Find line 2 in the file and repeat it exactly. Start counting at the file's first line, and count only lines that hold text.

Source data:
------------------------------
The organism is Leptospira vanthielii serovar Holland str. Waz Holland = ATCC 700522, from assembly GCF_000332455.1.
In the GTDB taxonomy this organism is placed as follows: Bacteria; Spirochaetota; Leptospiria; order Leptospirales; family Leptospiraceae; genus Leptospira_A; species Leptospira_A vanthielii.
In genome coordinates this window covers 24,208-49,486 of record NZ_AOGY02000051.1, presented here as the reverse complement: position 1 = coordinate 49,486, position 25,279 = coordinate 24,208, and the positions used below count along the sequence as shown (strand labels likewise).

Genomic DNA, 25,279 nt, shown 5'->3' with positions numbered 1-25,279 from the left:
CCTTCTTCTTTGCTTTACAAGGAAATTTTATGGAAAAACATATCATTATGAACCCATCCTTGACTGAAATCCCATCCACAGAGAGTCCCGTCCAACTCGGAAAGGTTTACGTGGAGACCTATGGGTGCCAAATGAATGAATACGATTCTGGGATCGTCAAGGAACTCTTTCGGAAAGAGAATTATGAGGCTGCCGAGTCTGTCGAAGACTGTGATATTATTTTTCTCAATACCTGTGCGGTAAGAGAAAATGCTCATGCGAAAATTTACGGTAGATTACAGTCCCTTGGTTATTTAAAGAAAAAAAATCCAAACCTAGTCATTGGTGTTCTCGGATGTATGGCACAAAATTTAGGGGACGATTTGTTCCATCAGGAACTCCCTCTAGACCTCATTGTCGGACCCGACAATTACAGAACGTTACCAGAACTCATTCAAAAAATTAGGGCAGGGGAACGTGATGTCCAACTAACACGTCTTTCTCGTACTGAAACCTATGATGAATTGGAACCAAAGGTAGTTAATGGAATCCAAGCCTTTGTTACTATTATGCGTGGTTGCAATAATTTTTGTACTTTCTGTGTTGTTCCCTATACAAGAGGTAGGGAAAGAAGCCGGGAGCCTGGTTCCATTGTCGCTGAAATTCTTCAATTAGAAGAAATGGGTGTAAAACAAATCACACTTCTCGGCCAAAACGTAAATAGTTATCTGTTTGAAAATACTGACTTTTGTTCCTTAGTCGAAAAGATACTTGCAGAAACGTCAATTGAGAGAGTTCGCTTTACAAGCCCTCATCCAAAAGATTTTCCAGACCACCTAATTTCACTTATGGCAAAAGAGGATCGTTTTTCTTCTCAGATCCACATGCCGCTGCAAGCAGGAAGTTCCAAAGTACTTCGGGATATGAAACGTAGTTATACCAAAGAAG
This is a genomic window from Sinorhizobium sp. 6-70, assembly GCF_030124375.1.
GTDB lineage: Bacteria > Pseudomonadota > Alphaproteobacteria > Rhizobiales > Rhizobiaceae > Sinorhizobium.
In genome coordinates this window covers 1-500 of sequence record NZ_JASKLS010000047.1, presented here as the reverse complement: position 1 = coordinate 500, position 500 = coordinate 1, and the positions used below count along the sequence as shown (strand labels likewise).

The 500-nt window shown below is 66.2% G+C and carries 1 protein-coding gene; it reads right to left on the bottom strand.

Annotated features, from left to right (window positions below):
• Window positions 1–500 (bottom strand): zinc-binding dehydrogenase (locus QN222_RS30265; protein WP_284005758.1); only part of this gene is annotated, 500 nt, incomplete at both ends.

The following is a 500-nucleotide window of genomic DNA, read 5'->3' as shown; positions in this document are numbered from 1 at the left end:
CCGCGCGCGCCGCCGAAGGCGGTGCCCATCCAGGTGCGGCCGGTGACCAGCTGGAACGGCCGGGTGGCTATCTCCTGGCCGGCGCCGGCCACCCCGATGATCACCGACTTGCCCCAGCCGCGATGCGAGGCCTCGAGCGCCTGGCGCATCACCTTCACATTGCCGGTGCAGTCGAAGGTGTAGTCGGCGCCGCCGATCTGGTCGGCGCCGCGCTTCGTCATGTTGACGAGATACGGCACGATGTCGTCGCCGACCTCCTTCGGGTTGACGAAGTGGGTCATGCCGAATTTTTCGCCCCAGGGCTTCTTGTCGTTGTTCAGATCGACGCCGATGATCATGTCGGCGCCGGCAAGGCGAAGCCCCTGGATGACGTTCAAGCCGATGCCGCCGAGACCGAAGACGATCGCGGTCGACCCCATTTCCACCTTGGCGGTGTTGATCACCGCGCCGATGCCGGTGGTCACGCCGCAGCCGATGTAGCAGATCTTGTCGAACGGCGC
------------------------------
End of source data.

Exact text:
In the GTDB taxonomy this organism is placed as follows: Bacteria; Spirochaetota; Leptospiria; order Leptospirales; family Leptospiraceae; genus Leptospira_A; species Leptospira_A vanthielii.